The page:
This question reminds me of a topic discussed by Mayor Nutter’s new sustainability coordinator, Mark Alan Hughes, in a Daily News column back in 2007. Hughes wrote: “THE BIG THEME of 2007 is this: We need a mayor who can manage the tensions between old and new Philadelphians. … [A] mayor who sees the potential bonds between new and old Philadelphians, who sees the ways in which each is necessary to the other's prosperity, is a mayor prepared to lead Philadelphia out of the dead-end Street and toward a better place.”
The existence of an old and new Philadelphia is clear: culturally, socially, and most glaringly, geographically. One of the speakers Wednesday night mentioned Francisville, and I heard a whisper from the young crowd, “where is Francisville?” I heard similar responses when I used to tell people I worked in Parkside. I recently got a blank stare from another young, hip Philadelphian when I mentioned Bartram’s Garden.
The fact is that the new Philadelphia is bringing many exciting and important elements to our city, rebuilding its population and reviving ailing neighborhoods. However the new Philadelphia is creating sort of a bubble within Philadelphia that overlaps with some elements of the old, while staying relatively separated from the massive rest of the world which is Philadelphia.
In New York, Chicago, Boston and other major cities, residents in one area seem to at least be aware of the expanse of neighborhoods and opportunities that exist throughout the rest of the city. Why is Philadelphia different in this regard? How can we bring a new level of awareness (if not understanding) between Fishtown transplants and Fishtown natives; families in Center City and families in El Centro del Oro; Passyunk Avenue and Germantown Avenue; Manayunk and Mantua; Parkwood and Parkside; East Falls and Eastwick?
Sitting in the audience Wednesday night, taking in the discussion, it struck me that perhaps arts and culture is the perfect venue for starting to bridge this gap. In other cities, arts initiatives have had a powerful impact in connecting neighborhoods and bringing to the surface the secret stories of a city’s people and communities. Certainly there are some similar initiatives that have been attempted in Philadelphia, but nothing in a venue and scale that has really captured the interest and attention of the old or the new Philadelphia in a significant way.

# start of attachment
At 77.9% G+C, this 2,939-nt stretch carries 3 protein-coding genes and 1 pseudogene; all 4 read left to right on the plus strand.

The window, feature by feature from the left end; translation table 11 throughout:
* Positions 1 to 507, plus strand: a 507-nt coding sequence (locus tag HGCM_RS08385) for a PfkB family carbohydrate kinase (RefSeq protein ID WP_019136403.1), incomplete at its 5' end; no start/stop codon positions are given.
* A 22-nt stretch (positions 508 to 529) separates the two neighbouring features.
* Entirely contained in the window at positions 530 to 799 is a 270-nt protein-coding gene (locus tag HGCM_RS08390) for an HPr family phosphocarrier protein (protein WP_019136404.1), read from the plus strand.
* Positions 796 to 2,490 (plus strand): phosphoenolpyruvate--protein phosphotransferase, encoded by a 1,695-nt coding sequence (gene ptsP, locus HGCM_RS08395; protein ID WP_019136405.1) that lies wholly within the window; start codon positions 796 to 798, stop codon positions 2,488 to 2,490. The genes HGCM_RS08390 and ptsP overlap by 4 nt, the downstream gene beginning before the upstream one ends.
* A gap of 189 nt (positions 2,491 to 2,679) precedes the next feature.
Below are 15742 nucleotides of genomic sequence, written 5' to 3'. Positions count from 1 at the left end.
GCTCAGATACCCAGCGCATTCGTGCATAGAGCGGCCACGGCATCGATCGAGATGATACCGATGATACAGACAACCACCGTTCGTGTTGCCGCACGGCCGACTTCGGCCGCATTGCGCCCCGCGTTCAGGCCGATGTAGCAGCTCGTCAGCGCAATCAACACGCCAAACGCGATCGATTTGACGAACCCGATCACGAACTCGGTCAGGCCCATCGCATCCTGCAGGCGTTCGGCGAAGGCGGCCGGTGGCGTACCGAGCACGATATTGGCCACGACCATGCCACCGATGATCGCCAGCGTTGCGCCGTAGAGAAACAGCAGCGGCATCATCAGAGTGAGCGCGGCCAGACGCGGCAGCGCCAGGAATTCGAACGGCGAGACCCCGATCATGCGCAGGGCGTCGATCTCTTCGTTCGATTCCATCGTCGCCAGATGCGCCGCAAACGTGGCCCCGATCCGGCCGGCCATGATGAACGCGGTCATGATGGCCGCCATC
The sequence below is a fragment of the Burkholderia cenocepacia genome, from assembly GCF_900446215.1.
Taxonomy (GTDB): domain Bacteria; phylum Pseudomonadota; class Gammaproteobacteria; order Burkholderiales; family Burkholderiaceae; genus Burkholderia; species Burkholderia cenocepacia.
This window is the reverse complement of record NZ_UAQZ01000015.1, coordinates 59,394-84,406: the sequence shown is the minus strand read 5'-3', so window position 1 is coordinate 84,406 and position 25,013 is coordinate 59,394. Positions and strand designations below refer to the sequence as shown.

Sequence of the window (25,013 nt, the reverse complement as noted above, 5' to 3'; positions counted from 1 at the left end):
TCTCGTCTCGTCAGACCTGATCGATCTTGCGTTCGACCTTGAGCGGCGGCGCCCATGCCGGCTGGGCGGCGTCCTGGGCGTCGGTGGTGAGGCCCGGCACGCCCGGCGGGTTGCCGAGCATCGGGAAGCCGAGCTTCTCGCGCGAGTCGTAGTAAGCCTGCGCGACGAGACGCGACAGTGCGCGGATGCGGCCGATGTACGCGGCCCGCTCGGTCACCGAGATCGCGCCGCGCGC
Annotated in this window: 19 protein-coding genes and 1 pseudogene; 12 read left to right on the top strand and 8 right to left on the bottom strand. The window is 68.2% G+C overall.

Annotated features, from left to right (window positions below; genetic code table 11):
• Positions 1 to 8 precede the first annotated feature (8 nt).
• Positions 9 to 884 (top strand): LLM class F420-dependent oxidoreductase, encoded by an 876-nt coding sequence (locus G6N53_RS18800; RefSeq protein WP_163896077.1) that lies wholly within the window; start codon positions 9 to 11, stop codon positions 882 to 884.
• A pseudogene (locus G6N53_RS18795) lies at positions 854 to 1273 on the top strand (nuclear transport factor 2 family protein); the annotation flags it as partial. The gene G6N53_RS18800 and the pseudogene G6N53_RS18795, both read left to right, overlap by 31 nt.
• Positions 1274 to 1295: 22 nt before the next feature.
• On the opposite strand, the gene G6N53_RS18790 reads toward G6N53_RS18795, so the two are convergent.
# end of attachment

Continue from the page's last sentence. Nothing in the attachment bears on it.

The fact is, the real arts and culture scene in Philadelphia spans the city’s 135 square miles, its dozens of communities, its range of ethnic and cultural identities. This is a powerful force that we should harness. What was certainly clear Wednesday night is that the conversation about arts and culture, and the new urban renaissance of Philadelphia needs to evolve and expand. It has to become citywide in scope, more advanced in its treatment of urban demographic shifts, and more dynamic in its approach.
The conversation that YIP started Wednesday night ended in time for Obama’s speech and the Phillies’ World Series win (!), but left more questions unanswered than answered. This is a dialogue that will need to continue with more players, more time, and much more creativity.
Posted by Greg Heller